Newborn cerebrovascular responses after first trimester moderate maternal ethanol exposure in sheep

Christine A. Gleason, Hiroki Iida, Karen J. Hotchkiss, Frances J. Northington, Richard J. Traystman

Research output: Contribution to journalArticlepeer-review

20 Scopus citations


Fetal alcohol syndrome is one of the leading causes of mental retardation in the United States, but the pathogenesis of the associated brain damage is unknown. We tested the hypothesis that neonatal cerebrovascular responses to CO2 and/or hypoxia may be altered by moderate chronic maternal ethanol exposure early in gestation. We studied 26 newborn lambs (1-4 d old). Their mothers had received daily i.v. infusions of either ethanol (1 g/kg; ethanol concentration 167 ± 3 mg/dL; mean ± SEM) or a similar volume of saline for 3 wk during the first trimester. In nine lambs, we studied cerebral responses to CO2 (saline, n = 4; ethanol, n = 5) and in 17 lambs, cerebral responses to hypoxia (saline, n = 7; ethanol, n = 10). Cerebrovascular responses to CO2 were not different between the groups. However, the cerebral vasodilatory response to hypoxemia was significantly attenuated in the ethanol lambs, such that cerebral O2 delivery was not maintained. During severe hypoxia (arterial PO2 = 30 mm Hg), cerebral blood flow increased 106 ± 23% (mean ± SEM) above baseline in the saline-treated group, but increased only 32 ± 15% above baseline in the ethanol-treated group (p < 0.02). Similarly, cerebrovascular resistance in the saline group decreased 52 ± 6% from baseline, but decreased only 16 ± 11% in the ethanol group (p < 0.02). We conclude that moderate maternal ethanol infusion early in pregnancy attenuates neonatal hypoxic, but not CO2, cerebrovascular responsivity.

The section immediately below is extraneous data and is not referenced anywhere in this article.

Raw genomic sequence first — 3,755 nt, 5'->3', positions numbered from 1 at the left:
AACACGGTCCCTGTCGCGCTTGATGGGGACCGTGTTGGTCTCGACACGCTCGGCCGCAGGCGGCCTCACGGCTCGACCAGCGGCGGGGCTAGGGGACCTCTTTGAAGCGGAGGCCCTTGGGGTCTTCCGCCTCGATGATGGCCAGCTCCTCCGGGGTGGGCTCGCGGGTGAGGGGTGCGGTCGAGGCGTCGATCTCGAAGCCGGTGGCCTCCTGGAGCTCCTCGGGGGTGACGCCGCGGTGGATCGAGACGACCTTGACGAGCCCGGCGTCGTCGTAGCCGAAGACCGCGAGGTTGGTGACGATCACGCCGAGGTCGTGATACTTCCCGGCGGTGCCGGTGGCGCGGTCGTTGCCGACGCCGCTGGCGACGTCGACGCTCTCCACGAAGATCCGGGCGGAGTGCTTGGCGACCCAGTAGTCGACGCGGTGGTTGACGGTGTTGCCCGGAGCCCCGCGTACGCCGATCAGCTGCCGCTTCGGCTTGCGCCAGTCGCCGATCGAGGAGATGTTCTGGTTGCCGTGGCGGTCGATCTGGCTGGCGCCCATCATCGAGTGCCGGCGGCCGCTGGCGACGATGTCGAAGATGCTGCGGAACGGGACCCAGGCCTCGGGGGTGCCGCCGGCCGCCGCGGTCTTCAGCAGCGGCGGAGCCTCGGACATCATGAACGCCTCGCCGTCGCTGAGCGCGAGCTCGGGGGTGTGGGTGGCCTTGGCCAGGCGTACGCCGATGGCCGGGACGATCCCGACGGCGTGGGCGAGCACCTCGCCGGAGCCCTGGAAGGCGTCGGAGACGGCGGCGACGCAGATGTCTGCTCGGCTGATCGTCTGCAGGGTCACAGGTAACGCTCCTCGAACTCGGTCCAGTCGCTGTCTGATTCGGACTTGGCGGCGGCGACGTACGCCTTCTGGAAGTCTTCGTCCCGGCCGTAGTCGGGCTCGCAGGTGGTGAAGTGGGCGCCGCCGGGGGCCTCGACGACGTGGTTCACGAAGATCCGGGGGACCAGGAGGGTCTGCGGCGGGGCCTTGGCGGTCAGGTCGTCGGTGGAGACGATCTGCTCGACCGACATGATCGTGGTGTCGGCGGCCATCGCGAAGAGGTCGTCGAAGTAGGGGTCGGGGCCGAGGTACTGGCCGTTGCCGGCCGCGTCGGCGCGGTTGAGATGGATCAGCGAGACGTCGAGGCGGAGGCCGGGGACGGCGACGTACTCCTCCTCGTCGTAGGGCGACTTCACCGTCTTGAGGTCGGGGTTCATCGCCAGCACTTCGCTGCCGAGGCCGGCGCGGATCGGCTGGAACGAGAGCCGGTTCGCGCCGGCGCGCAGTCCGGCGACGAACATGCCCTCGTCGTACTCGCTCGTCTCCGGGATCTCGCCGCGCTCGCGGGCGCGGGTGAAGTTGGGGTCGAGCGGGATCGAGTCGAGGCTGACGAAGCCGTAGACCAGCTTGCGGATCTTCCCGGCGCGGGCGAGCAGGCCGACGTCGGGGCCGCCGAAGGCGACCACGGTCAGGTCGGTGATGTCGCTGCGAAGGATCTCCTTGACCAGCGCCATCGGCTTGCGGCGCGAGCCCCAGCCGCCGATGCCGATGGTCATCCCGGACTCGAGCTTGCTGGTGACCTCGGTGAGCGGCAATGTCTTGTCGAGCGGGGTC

Original languageEnglish (US)
Pages (from-to)39-45
Number of pages7
JournalPediatric research
Issue number1
StatePublished - Jul 1997

ASJC Scopus subject areas

  • Pediatrics, Perinatology, and Child Health


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